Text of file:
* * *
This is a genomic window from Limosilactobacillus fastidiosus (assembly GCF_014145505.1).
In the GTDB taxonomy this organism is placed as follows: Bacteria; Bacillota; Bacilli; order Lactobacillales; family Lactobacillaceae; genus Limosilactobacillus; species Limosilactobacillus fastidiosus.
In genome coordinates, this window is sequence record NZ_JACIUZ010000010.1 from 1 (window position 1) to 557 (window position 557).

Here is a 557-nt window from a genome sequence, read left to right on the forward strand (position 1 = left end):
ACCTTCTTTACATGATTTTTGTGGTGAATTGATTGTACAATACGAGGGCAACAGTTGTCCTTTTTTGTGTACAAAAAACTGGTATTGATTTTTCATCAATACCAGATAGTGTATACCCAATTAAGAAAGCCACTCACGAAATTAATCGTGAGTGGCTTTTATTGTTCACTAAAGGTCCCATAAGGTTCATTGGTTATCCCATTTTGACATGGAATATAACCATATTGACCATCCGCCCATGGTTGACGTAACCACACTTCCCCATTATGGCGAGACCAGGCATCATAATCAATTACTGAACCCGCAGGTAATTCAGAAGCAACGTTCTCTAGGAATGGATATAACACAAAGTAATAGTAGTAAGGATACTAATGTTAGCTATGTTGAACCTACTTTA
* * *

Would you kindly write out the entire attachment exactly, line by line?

This is a genomic window from Limosilactobacillus fastidiosus (assembly GCF_014145505.1).
In the GTDB taxonomy this organism is placed as follows: Bacteria; Bacillota; Bacilli; order Lactobacillales; family Lactobacillaceae; genus Limosilactobacillus; species Limosilactobacillus fastidiosus.
In genome coordinates, this window is sequence record NZ_JACIUZ010000010.1 from 1 (window position 1) to 557 (window position 557).

Here is a 557-nt window from a genome sequence, read left to right on the forward strand (position 1 = left end):
ACCTTCTTTACATGATTTTTGTGGTGAATTGATTGTACAATACGAGGGCAACAGTTGTCCTTTTTTGTGTACAAAAAACTGGTATTGATTTTTCATCAATACCAGATAGTGTATACCCAATTAAGAAAGCCACTCACGAAATTAATCGTGAGTGGCTTTTATTGTTCACTAAAGGTCCCATAAGGTTCATTGGTTATCCCATTTTGACATGGAATATAACCATATTGACCATCCGCCCATGGTTGACGTAACCACACTTCCCCATTATGGCGAGACCAGGCATCATAATCAATTACTGAACCCGCAGGTAATTCAGAAGCAACGTTCTCTAGGAATGGATATAACACAAAGTAATAGTAGTAAGGATACTAATGTTAGCTATGTTGAACCTACTTTA